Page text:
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Mapping Database Queries to Crystal Classes With crystal-db and Lucky

mikeeus profile image Mikias Abera ・4 min read

Sometimes we need to get a couple columns from our database, or make complex queries and return many columns that don't fit into our models. In these cases we want the framework we use to be flexible enough to allow such queries and make it easy to use the results in our app. Crystal and Lucky let us do just that.

In this post we'll look at how to use crystal-db's DB.mapping macro to map database queries to generic Crystal classes. Then we'll quickly look at how Lucky uses DB.mapping internally.

In this article we'll be using Lucky to make the database queries, but remember that crystal-db can be used alone or with any framework.

Setup

If you want to test this out yourself you can use my demo app, just clone the repo and checkout the db-mapping-0 to follow along, or db-mapping-1-complete to see the finished code.

git clone git@github.com:mikeeus/lucky_api_demo.git
cd lucky_api_demo
bin/setup
git checkout db-mapping-0

The Query

For this example we'll map this fairly simple query which fetches posts, joins users on user_id and return the user's name and email as a JSON object. Since Lucky uses the crystal-pg Postgresql driver, we can use DB.mapping to easily parse json objects from our query into JSON::Any.

SELECT
  posts.id,
  posts.title,
  ('PREFIX: ' || posts.content) as custom_key, -- custom key for fun
  json_build_object(
    'name', users.name,
    'email', users.email
  ) as author
FROM posts
JOIN users
ON users.id = posts.user_id;

The Class

crystal-db returns the results of the query as DB::ResultSet which isn't directly useful for us. So lets create the class that the result will be mapped to, and we can use the DB.mapping to handle the dirty work.

class CustomPost
  DB.mapping({
    id: Int32,
    title: String,
    content: {
        type: String,
        nilable: false,
        key: "custom_key"
    },
    author: JSON::Any
  })
end

Essentially the mapping macro will create a constructor that accepts a DB::ResultSet and initializes this class for us, as well as a from_rs class method for intializing multiple results. It would expand to something like this.

class CustomPost
  def initialize(%rs : ::DB::ResultSet)
    # ...lots of stuff here
  end

  def self.from_rs(rs : ::DB::ResultSet)
    objs = Array(self).new
    rs.each do
      objs << self.new(rs)
    end
    objs
  ensure
    rs.close
  end
end

Hooking It All Up

Now let's write a spec to ensure everything is working as planned.

# spec/mapping_spec.cr
require "./spec_helper"

describe App do
  describe "CustomPost" do
    it "maps query to class" do
      user = UserBox.new.name("Mikias").create
      post = PostBox.new
                    .user_id(user.id)
                    .title("DB mapping")
                    .content("Post content")
                    .create

      sql = <<-SQL
        SELECT
          posts.id,
          posts.title,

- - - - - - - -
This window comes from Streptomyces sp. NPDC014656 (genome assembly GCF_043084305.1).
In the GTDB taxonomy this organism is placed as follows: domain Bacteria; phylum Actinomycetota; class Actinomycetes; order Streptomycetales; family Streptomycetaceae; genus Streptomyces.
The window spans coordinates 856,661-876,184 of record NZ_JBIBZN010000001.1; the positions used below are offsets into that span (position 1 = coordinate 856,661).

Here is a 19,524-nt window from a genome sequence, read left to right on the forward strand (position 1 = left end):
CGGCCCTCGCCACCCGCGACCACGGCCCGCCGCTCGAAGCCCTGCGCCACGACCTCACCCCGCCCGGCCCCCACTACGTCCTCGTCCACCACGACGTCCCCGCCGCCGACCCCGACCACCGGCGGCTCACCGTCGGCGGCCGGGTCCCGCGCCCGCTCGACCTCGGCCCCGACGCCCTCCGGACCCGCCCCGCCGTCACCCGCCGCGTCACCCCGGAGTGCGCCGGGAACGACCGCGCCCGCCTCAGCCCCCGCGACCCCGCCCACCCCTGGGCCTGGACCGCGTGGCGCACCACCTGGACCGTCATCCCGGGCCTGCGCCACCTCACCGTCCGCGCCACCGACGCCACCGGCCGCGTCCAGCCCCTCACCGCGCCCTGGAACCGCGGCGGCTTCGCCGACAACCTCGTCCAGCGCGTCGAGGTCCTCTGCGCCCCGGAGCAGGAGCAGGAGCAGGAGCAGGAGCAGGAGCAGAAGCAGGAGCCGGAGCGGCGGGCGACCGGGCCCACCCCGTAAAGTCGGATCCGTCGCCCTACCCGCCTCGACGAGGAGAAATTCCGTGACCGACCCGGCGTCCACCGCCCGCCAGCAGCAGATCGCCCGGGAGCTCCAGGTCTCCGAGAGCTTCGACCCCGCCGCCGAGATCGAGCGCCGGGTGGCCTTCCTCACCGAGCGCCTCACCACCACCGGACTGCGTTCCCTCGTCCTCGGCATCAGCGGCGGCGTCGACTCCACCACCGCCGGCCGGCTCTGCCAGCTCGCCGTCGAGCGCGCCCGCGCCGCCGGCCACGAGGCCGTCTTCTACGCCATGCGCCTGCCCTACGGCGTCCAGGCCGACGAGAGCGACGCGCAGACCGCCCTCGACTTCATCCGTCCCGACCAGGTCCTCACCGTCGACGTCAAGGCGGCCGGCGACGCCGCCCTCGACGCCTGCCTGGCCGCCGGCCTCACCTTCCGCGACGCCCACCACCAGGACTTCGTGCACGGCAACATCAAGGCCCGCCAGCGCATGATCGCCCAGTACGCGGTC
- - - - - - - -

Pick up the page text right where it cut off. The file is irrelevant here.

('PREFIX: ' || posts.content) as custom_key,
          json_build_object(
            'name', users.name,
            'email', users.email
          ) as author
        FROM posts
        JOIN users
        ON users.id = posts.user_id;
      SQL

      posts = LuckyRecord::Repo.run do |db|
        db.query_all sql, as: CustomPost
      end

      posts.size.should eq 1
      posts.first.title.should eq post.title
      posts.first.content.should eq "PREFIX: " + post.content
      posts.first.author["name"].should eq user.name
    end
  end
end

class CustomPost
  DB.mapping({
    id: Int32,
    title: String,
    content: {
        type: String,
        nilable: false,
        key: "custom_key"
    },
    author: JSON::Any
  })
end

We can run the tests with lucky spec spec/mapping_spec and... green! Nice.

Lucky Models

This is actually very similar to how LuckyRecord sets up it's database mapping. For example if you have a User model like this.

class User < BaseModel
  table :users do
    column name : String
    column email : String
    column encrypted_password : String
  end
end

Calls to the column method will add the name and type of each column to a FIELDS constant.

macro column(type_declaration, autogenerated = false)
  ... # check type_declaration's data_type and if it is nilable
  {% FIELDS << {name: type_declaration.var, type: data_type, nilable: nilable.id, autogenerated: autogenerated} %}
end

The table macro will setup the model, including calling the setup_db_mapping macro which will call DB::mapping by iterating over the FIELDS.

macro setup_db_mapping
  DB.mapping({
    {% for field in FIELDS %}
      {{field[:name]}}: {
        {% if field[:type] == Float64.id %}
          type: PG::Numeric,
          convertor: Float64Convertor,
        {% else %}
          type: {{field[:type]}}::Lucky::ColumnType,
        {% end %}
        nilable: {{field[:nilable]}},
      },
    {% end %}
  })
end

Just like that each of your Lucky models can now be instantiated from DB::ResultSet and have a from_rs method that can be called by your queries. Pretty simple right?

Join Us

I hope you enjoyed this tutorial and found it useful. Join us on the Lucky gitter channel to stay up to date on the framework or checkout the docs for more information on how to bring your app idea to life with Lucky.

Discussion

markdown guide
 

Great post! I'm not using LuckyRecord in my app, but this might help with a few things I'm running in to.

 

Awesome, I'm glad it helped! What kind of issues are you running into? Maybe I can help.

I'm going to publish another post tomorrow about mapping materialized views which you might also find useful.

 

Issues I have are just slow load times. I just read your other post, and that also might help a ton! Thanks for putting these together.

No problem! I'm on the lookout for more post ideas so if you want me to help with anything just let me know :)